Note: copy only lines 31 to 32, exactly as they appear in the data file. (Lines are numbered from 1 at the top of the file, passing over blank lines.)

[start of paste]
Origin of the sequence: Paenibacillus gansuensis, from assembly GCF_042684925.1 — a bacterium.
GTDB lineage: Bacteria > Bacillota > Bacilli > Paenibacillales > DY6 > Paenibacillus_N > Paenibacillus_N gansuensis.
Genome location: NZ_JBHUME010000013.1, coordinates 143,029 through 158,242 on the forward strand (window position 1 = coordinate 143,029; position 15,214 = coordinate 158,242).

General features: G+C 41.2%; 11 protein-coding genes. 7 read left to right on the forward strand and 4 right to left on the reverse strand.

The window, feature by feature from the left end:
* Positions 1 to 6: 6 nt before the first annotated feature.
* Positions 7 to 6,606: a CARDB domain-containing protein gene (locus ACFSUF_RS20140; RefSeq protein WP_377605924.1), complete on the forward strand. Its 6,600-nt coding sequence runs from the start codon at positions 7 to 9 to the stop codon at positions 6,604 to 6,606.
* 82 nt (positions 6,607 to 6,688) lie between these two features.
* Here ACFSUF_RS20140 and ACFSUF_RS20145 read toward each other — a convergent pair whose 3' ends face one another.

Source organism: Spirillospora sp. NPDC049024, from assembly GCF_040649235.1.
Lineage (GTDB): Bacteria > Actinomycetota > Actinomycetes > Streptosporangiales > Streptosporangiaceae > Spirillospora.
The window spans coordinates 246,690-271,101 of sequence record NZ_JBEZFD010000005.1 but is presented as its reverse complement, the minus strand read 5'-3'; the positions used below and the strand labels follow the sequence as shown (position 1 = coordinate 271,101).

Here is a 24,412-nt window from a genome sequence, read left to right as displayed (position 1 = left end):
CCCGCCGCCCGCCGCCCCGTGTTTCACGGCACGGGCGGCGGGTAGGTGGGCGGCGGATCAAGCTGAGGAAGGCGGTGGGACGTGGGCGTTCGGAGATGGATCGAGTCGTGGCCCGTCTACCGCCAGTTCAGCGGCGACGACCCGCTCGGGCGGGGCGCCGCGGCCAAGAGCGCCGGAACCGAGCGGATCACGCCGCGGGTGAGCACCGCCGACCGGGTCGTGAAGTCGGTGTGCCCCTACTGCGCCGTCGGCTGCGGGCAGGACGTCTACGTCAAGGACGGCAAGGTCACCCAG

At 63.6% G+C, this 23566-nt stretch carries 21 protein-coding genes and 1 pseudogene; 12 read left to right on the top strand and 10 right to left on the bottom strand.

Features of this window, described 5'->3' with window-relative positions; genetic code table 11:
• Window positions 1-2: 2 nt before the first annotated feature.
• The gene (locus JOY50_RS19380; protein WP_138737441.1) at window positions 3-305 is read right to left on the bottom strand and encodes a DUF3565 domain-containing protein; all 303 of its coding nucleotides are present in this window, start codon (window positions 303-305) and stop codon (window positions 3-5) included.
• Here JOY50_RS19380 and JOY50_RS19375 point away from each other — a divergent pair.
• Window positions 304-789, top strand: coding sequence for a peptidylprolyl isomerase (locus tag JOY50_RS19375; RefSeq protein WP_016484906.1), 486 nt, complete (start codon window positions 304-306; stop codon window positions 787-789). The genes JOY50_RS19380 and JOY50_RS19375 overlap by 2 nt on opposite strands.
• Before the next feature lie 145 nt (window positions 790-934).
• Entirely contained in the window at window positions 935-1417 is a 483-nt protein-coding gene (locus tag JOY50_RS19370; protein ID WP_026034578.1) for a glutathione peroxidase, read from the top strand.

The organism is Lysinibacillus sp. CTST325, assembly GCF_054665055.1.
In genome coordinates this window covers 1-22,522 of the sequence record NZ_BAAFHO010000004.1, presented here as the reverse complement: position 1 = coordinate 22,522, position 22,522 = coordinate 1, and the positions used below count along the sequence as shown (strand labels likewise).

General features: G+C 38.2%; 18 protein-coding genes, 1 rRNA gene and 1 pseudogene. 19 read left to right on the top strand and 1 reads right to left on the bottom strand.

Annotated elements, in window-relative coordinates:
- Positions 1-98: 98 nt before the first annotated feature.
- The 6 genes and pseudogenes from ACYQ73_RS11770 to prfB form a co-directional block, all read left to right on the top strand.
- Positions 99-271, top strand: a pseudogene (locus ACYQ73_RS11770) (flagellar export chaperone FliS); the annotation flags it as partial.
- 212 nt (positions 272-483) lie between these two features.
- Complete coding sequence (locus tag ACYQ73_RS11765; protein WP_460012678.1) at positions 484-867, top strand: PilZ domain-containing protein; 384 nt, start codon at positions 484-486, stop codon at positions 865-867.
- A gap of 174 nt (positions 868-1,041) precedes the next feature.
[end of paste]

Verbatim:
- Complete coding sequence (locus tag ACYQ73_RS11765; protein WP_460012678.1) at positions 484-867, top strand: PilZ domain-containing protein; 384 nt, start codon at positions 484-486, stop codon at positions 865-867.
- A gap of 174 nt (positions 868-1,041) precedes the next feature.